Rick Garcia, a senior policy adviser at The Civil Rights Agenda, said the Salvation Army uses donated money to oppose gay rights and told his friends to boycott the group on a Facebook post, according to a Chicago Tribune report. The Salvation Army's red kettles and bell ringers are a fixture on the streets of Chicago during the holiday season.
Garcia urged friends to "pass the kettle" and give to other charities. He said, "Serving a gay or lesbian person that needs help with food or housing or clothing is laudable… But you can't feed them and then stab them in the back."
Anti-gay accusations are commonplace for The Salvation Army. Each year during holiday time, when the Salvation Army aggressively solicits donations, Lt. Col. Ralph Bukiewicz, the commander of the Salvation Army Chicago Metropolitan Division, says the protests escalate.
The group also has been criticized for its theological stance on homosexuality and accused of discrimination in shelters and the workplace. The Salvation Army says the money it collects stays in the community and that it doesn't discriminate against those who seek help or its workers based on sexual orientation.
Although it's thought of as a mere nonprofit organization, the Salvation Army is a church, a massive one, with satellite churches operating in 125 countries. According to the Salvation Army's 2010 year book, membership includes 16,938 active and 9,190 retired officers, with 1,122,326 "soldiers" and over 4.5 million volunteers.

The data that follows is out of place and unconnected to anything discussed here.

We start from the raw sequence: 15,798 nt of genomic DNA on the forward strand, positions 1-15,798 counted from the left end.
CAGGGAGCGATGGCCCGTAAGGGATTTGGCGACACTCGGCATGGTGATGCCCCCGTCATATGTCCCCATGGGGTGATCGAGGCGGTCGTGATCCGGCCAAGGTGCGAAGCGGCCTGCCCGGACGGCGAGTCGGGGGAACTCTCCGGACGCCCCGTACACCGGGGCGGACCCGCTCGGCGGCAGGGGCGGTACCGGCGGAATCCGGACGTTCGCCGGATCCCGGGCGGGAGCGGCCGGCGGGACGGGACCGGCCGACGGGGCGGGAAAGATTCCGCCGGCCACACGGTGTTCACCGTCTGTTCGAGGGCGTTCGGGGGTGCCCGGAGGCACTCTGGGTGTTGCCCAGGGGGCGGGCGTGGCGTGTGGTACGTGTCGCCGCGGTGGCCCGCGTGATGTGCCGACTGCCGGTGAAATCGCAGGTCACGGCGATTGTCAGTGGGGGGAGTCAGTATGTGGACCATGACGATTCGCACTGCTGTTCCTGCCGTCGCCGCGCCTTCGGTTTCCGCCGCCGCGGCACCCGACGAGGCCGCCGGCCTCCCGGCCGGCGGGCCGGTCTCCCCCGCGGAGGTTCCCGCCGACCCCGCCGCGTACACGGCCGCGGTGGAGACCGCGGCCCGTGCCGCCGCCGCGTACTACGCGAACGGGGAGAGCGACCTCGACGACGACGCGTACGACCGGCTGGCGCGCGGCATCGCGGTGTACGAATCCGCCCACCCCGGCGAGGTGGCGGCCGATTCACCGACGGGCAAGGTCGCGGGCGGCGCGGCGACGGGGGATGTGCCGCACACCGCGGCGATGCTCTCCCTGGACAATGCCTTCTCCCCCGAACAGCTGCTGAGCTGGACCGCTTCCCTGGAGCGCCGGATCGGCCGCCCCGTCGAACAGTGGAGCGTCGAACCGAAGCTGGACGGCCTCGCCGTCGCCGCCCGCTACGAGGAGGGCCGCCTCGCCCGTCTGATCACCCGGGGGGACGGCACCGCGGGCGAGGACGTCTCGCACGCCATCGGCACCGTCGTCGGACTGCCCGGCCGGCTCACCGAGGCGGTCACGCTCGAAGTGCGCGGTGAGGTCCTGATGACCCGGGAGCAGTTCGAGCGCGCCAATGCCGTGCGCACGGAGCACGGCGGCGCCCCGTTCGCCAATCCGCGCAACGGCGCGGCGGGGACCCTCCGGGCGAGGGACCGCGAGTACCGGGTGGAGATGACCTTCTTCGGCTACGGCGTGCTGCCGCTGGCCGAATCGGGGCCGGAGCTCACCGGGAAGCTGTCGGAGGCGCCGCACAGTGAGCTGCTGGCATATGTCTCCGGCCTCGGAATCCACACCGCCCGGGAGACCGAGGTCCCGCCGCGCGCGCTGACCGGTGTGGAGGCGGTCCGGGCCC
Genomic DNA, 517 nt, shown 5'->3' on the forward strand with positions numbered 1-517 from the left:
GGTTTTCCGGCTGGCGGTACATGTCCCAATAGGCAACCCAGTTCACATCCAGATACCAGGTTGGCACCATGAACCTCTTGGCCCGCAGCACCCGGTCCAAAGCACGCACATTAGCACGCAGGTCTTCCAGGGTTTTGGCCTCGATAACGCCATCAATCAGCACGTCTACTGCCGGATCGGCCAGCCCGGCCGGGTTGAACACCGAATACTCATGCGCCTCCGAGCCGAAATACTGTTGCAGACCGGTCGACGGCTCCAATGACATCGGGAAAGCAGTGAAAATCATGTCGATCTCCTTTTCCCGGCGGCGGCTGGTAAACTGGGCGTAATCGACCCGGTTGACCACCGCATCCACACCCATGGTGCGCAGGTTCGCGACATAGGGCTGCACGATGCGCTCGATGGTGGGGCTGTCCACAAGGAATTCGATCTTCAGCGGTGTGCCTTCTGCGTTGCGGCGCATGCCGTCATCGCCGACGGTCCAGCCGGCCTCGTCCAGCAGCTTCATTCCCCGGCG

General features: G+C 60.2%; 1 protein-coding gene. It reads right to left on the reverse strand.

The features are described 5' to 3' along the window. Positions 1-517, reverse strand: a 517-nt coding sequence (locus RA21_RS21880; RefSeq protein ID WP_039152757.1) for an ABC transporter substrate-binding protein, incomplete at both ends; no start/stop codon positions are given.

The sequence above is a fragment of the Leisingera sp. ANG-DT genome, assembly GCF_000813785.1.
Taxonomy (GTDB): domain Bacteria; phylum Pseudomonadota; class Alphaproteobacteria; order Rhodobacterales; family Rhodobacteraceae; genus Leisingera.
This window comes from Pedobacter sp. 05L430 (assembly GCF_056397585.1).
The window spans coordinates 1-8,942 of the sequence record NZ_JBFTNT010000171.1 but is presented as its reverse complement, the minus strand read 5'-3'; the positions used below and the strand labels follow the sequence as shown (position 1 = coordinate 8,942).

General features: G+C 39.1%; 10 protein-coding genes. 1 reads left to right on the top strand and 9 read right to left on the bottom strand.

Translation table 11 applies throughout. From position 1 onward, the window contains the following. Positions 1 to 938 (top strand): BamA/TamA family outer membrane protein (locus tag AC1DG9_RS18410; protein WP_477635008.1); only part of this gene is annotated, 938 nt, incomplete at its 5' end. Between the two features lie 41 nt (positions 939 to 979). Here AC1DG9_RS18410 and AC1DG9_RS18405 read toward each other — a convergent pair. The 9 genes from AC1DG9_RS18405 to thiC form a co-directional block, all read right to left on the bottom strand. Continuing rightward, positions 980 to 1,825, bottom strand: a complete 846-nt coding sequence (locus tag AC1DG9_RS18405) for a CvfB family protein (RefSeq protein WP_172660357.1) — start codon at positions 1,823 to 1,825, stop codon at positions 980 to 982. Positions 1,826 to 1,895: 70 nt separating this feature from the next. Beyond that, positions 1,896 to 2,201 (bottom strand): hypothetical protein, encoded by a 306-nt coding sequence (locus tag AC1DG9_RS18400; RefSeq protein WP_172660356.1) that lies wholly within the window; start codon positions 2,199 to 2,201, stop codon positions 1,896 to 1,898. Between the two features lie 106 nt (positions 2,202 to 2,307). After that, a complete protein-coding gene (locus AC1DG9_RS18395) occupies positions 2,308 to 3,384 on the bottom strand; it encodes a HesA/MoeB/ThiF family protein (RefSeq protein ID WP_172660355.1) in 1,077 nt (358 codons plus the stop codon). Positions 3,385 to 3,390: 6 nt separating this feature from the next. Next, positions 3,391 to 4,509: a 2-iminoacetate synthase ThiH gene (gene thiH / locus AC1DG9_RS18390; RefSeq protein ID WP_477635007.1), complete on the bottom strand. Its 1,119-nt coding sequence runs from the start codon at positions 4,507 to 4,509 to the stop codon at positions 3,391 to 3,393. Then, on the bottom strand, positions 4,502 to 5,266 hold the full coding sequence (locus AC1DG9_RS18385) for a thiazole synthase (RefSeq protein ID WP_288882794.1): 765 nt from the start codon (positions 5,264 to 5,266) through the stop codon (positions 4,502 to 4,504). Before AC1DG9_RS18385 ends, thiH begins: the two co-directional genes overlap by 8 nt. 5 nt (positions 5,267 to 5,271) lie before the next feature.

William Booth, an evangelist, founded the Salvation Army in 19th century England on the east end of London. In 1878, Booth coined the name "Salvation Army," as he surmised, "The Christian mission is a volunteer army."
Prostitutes, alcoholics and robbers were among Booth's first converts, and after their "salvation," he urged them to lead others to Christ. One of the officers, Lieutenant Eliza Shirley, migrated from England to America and the first United States meeting convened in Philadelphia in 1879.
Chicago's current Salvation Army commander says it will help anyone who needs charity and doesn't discriminate but considers its stance on homosexuality to be in line with its biblical doctrine and beliefs. Last year, the Salvation Army USA removed a statement from its website encouraging homosexuals to "embrace celibacy as a way of life." Church leaders say it was an internal doctrinal statement not meant for a public audience.
In 2011, donations to the Chicago Salvation Army dropped by 10 percent. Lt. Bukiewicz said this was due to the economy, fewer bell ringers and a decrease in sites where the kettles can be placed.
The Salvation Army is a church, and it holds the doctrinal position that homosexuality is a sin. Although the statement on homosexuality was removed from the Salvation Army's website, it remains part of its doctrine. The church is firm in its convictions, although it has addressed discrimination head on and says it won't tolerate discrimination against clients or workers. Individuals choose to give or not give to churches, often basing donations on how much the church helps the general public, along with personal beliefs about the church's doctrine.
What is the role of faith-based organizations in an inclusive society? Does the Salvation Army differ from other churches that ask for donations because of its highly visible and public appeals? Would you give to the Salvation Army?